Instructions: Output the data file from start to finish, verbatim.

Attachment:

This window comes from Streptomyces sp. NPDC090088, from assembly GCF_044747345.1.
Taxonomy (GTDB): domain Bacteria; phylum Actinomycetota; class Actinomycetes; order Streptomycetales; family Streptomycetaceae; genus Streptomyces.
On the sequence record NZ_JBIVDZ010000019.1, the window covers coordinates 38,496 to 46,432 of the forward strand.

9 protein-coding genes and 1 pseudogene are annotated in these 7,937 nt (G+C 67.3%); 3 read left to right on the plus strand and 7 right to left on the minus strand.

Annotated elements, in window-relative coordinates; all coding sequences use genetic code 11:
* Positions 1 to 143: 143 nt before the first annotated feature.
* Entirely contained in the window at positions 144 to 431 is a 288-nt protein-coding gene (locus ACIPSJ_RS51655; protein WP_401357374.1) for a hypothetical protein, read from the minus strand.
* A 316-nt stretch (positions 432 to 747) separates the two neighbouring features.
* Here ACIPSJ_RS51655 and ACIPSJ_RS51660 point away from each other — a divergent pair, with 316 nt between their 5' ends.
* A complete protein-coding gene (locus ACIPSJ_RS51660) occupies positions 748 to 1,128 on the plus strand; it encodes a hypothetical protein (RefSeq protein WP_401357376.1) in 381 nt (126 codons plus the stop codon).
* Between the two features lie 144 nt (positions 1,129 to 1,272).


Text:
This window comes from Streptomyces sp. NPDC090088, from assembly GCF_044747345.1.
Taxonomy (GTDB): domain Bacteria; phylum Actinomycetota; class Actinomycetes; order Streptomycetales; family Streptomycetaceae; genus Streptomyces.
On the sequence record NZ_JBIVDZ010000019.1, the window covers coordinates 38,496 to 46,432 of the forward strand.

9 protein-coding genes and 1 pseudogene are annotated in these 7,937 nt (G+C 67.3%); 3 read left to right on the plus strand and 7 right to left on the minus strand.

Annotated elements, in window-relative coordinates; all coding sequences use genetic code 11:
* Positions 1 to 143: 143 nt before the first annotated feature.
* Entirely contained in the window at positions 144 to 431 is a 288-nt protein-coding gene (locus ACIPSJ_RS51655; protein WP_401357374.1) for a hypothetical protein, read from the minus strand.
* A 316-nt stretch (positions 432 to 747) separates the two neighbouring features.
* Here ACIPSJ_RS51655 and ACIPSJ_RS51660 point away from each other — a divergent pair, with 316 nt between their 5' ends.
* A complete protein-coding gene (locus ACIPSJ_RS51660) occupies positions 748 to 1,128 on the plus strand; it encodes a hypothetical protein (RefSeq protein WP_401357376.1) in 381 nt (126 codons plus the stop codon).
* Between the two features lie 144 nt (positions 1,129 to 1,272).